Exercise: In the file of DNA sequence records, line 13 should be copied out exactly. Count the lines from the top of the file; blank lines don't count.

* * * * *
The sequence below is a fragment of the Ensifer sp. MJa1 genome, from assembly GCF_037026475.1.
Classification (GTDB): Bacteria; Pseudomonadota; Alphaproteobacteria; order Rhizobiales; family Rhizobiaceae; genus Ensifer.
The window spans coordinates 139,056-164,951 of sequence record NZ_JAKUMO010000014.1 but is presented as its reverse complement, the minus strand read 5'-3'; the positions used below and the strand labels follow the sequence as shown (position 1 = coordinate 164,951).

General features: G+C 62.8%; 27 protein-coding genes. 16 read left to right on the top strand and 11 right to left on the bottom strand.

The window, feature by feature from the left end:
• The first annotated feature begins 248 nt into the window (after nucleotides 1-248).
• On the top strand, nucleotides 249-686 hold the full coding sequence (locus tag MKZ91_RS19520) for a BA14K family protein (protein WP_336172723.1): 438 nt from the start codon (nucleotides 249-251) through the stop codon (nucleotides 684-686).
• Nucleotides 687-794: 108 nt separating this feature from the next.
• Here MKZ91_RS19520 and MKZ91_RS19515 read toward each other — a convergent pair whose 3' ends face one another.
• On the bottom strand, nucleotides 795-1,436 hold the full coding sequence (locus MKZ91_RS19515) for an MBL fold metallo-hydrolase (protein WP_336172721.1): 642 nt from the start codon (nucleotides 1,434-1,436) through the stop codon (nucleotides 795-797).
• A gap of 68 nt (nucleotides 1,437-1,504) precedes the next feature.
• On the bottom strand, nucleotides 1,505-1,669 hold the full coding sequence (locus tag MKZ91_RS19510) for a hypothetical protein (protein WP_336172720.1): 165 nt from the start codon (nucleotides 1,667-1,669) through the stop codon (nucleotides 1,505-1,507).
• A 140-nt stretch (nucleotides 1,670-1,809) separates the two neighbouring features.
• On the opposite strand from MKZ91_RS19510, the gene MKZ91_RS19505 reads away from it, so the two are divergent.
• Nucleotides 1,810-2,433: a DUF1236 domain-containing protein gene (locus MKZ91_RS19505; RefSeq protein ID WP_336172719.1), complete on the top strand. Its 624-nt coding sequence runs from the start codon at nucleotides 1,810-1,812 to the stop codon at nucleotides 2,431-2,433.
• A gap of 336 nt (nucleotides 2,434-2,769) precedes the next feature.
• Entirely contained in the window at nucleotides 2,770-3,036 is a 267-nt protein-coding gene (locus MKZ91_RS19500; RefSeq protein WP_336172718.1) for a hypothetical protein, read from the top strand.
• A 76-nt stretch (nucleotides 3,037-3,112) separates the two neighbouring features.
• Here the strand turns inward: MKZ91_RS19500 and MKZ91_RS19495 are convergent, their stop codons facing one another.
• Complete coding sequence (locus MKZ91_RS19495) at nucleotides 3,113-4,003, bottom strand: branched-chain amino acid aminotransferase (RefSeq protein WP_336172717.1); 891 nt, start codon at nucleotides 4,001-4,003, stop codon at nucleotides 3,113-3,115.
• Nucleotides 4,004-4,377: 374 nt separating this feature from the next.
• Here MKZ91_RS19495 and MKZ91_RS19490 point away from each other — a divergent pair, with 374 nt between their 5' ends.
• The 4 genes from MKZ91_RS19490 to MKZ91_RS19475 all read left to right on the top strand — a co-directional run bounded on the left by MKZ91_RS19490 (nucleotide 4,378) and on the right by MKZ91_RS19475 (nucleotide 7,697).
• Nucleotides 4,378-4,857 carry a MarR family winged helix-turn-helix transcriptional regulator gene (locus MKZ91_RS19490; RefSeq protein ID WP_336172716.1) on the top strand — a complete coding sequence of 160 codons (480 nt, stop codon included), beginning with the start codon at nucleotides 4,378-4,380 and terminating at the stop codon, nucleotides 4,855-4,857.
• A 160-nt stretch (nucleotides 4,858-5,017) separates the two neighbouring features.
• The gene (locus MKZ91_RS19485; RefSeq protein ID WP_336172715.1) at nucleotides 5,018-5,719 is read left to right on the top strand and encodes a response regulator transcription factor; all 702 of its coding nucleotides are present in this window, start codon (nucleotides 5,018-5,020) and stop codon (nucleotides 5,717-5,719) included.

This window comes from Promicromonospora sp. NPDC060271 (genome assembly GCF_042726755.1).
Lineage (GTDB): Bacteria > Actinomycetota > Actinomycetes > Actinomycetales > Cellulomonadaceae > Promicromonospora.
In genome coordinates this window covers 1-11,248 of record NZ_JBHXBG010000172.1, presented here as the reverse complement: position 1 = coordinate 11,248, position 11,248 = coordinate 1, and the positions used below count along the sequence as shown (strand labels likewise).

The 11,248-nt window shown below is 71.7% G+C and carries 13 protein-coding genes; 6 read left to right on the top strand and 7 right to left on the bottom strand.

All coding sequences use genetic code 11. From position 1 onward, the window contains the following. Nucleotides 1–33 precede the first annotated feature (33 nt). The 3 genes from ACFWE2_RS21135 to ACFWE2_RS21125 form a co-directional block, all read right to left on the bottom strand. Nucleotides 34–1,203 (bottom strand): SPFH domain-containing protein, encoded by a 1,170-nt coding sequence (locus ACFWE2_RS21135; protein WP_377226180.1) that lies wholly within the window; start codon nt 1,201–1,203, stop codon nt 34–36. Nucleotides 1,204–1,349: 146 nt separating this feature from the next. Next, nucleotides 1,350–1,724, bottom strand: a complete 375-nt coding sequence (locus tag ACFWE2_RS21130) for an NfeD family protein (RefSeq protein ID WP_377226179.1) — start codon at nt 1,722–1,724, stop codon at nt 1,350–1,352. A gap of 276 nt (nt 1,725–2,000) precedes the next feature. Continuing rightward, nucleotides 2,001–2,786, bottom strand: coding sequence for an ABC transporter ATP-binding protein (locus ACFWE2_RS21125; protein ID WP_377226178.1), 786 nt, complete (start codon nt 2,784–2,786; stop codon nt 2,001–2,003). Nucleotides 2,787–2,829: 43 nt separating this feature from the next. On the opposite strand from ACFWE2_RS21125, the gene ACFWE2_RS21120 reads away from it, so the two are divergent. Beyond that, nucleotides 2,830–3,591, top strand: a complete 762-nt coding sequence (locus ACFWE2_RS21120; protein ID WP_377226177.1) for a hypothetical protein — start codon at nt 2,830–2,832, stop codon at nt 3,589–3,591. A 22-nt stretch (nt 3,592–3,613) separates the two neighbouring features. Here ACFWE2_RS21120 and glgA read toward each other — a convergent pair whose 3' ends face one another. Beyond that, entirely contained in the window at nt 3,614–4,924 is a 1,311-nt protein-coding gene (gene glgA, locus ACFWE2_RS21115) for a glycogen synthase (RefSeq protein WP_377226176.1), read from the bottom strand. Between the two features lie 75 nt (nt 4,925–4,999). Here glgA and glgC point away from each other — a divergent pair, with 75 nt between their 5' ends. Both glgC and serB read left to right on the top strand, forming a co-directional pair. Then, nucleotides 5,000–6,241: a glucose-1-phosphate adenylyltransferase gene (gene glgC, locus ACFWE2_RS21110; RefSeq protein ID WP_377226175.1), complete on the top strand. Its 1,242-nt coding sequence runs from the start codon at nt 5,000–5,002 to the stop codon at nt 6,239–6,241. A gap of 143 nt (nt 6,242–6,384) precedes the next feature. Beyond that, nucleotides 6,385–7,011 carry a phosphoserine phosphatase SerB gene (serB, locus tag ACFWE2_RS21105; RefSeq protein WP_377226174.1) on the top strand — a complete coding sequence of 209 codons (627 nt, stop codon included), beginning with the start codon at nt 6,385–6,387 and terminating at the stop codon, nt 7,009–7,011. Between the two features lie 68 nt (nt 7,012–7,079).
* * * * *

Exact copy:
• A 140-nt stretch (nucleotides 1,670-1,809) separates the two neighbouring features.